Citation. Brewer v. Williams, 430 U.S. 387, 97 S. Ct. 1232, 51 L. Ed. 2d 424, 1977)
Law Students: Don’t know your Studybuddy Pro login? Register here
Brief Fact Summary.
The defendant, Robert Williams (the “defendant”), after being arraigned on charges of abducting a 10-year old girl, was traveling with an officer between Davenport and Des Moines, Iowa. Although the defendant’s lawyers instructed that no questioning should take place outside their presence, the defendant was convinced by the officer to give directions to the body of the girl.
Synopsis of Rule of Law.
Once judicial proceedings begin, the Sixth Amendment to the United States Constitution (the “Constitution”) dictates that the suspect has a right to counsel.
The defendant had recently escaped from a mental hospital and was staying at a Des Moines YMCA where the girl was last seen. The defendant was seen leaving the YMCA with a large bundle with two small legs protruding from it. A warrant for his arrest was issued, and his attorney in Des Moines advised the defendant to turn himself in to the nearby Davenport authorities. The defendant had counsel in Davenport as well. Both attorneys advised the defendant not to speak to the officers without their presence, and he indicated on several occasions to officers that he wished to talk only with the assistance of counsel. During the ride back to Des Moines, with only an officer and the defendant in the car, the officer decided to leverage his knowledge of the defendant’s religious nature by mentioning that he hoped they found the body before snowfall so they could give her a decent Christian burial. The defendant then gave the officer the location of the body.
Whether the officer’s conversation with the defendant constitutes an interrogation that violates the defendant’s right to counsel, and therefore requires the suppression of the evidence?
The evidence should be suppressed because the defendant was denied counsel during an interrogation environment. Once judicial proceedings begin, such as the arraignment, assistance of counsel is required. In this case, the defendant not only did not waive his right to counsel, he affirmatively maintained it through several exchanges between the officers.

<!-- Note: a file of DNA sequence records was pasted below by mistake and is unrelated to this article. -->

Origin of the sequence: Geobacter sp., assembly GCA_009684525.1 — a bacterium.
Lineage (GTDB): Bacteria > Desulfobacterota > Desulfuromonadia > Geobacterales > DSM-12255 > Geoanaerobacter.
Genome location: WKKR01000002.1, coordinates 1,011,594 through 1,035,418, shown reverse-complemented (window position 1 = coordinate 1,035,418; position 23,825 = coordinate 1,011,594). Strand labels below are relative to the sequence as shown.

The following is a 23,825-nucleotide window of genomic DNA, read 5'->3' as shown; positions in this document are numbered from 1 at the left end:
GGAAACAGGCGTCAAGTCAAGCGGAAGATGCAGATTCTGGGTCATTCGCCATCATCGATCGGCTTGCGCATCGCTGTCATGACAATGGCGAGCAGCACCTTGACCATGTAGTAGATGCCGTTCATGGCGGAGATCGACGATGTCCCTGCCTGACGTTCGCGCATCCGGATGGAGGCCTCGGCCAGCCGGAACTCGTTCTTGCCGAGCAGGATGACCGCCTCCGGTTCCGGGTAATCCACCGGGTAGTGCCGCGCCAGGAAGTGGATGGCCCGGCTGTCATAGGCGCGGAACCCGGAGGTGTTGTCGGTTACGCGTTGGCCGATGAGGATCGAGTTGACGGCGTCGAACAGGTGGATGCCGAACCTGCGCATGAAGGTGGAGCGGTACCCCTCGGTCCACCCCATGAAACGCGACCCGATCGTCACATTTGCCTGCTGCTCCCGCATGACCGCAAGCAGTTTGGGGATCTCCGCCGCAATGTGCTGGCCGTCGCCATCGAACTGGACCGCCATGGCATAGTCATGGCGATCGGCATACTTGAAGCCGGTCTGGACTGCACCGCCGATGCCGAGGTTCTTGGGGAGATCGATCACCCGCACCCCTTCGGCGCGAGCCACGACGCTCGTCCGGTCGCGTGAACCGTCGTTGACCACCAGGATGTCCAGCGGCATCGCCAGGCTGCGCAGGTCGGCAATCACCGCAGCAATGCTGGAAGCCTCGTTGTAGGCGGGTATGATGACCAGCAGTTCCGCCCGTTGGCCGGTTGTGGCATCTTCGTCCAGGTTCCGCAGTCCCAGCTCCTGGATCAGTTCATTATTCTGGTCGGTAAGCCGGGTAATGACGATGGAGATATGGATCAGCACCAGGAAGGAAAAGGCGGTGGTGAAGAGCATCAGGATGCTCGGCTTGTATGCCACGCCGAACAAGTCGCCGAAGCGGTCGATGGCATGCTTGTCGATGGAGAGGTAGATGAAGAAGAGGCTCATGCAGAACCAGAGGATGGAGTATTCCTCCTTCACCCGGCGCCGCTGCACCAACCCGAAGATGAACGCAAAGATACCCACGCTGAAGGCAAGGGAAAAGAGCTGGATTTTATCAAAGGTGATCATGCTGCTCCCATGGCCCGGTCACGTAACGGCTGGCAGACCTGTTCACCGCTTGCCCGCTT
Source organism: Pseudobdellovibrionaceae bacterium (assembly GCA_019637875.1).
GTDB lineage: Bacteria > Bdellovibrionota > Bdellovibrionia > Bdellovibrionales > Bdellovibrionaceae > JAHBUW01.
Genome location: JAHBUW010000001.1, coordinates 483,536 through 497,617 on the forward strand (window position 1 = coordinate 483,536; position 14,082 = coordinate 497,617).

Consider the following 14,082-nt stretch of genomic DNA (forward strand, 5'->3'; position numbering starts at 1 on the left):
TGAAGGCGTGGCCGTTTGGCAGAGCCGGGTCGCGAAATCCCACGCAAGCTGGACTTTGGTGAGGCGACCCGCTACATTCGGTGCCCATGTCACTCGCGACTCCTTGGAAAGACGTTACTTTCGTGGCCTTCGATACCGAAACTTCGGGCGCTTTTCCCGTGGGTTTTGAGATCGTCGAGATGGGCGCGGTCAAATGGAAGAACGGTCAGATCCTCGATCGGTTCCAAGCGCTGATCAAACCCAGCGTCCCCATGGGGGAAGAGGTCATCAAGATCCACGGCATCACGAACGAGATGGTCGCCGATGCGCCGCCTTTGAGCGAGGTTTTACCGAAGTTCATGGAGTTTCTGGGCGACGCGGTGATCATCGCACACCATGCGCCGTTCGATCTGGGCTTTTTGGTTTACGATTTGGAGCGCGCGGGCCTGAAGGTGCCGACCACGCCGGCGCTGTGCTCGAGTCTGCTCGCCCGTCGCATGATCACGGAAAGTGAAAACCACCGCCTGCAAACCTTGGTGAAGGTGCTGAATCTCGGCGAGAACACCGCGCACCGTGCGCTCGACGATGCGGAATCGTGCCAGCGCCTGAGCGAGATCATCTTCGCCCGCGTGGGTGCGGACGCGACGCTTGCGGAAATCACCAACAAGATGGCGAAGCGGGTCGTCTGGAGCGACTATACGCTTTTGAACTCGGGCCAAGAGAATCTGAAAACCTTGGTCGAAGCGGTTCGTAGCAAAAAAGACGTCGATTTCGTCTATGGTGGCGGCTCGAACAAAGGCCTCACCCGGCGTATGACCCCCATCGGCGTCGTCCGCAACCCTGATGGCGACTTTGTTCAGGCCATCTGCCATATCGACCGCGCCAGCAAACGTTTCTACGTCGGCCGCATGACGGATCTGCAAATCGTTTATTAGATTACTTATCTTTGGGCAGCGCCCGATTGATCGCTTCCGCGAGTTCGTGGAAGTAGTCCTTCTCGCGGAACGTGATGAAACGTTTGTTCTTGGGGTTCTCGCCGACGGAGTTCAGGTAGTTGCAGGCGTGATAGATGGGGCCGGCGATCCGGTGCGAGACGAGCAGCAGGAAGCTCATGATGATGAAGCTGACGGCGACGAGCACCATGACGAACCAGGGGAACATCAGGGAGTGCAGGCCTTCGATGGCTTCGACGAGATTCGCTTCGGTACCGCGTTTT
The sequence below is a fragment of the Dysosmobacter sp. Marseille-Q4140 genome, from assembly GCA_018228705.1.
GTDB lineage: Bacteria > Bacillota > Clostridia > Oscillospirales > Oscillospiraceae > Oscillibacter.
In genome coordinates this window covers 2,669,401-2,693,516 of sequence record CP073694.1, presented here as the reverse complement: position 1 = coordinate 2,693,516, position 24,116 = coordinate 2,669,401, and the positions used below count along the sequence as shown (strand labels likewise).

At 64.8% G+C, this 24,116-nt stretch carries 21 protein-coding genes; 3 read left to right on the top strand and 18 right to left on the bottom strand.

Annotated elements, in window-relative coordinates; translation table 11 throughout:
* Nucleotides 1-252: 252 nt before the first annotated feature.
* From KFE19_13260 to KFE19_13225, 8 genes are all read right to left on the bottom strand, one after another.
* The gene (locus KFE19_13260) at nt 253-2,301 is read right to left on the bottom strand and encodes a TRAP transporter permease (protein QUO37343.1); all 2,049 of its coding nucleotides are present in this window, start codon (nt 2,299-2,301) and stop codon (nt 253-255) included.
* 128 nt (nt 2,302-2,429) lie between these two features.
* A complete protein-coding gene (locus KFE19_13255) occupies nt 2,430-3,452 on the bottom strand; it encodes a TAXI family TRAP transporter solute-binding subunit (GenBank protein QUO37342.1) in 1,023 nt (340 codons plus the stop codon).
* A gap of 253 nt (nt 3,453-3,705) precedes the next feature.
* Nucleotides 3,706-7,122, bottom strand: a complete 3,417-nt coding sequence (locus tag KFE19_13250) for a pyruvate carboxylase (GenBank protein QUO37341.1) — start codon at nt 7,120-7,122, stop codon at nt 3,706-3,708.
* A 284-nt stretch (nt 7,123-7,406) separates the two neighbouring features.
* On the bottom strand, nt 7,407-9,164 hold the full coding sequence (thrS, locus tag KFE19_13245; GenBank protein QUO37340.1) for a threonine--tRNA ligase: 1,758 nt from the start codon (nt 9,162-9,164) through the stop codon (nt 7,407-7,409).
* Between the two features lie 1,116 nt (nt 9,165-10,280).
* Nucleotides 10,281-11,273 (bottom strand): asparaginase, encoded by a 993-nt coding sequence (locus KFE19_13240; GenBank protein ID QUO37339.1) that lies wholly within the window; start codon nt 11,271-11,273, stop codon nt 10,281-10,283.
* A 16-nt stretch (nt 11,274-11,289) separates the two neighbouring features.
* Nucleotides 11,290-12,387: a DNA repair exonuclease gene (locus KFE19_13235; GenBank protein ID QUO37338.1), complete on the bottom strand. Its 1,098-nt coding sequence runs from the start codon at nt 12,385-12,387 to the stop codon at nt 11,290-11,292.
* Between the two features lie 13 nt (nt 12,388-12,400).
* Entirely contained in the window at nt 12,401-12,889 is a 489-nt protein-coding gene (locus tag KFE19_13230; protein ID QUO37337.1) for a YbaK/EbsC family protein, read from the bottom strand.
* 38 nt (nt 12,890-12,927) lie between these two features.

Chief Justice Warren Burger (“J. Burger”) dissented, arguing that the defendant was reminded of his rights multiple times and chose to waive them when he disclosed the body. Under the majority’s reasoning, a suspect can never waive his rights to counsel.
Justice Byron White’s (“J. White”) dissent argued that the facts of the case indicate that the defendant knew of his rights and knowingly and voluntarily waived them. The officer’s statements do not amount to coercion.
Justice Harry Blackmun (“J. Blackmun”) disagreed with the majority’s version of the facts. J. Blackmun believed that not every comment should be seen as an interrogation, and the circumstances here (a missing girl that may still be found alive) would mandate a heightened need for finding the girl.
Concurrence. Justice Lewis Powell (“J. Powell”) directed his remarks to J. Burger’s dissent, and emphasized that a suspect could still waive his right to counsel, but the evidence here indicated that the defendant did not waive his rights.
The definition of interrogation here is very broad compared to a case decided a few years later, Rhode Island v. Innis. The important factors in this case were the timing of the interrogation (after a judicial proceeding), the definition of interrogation, and whether the right to counsel was knowingly and voluntarily waived.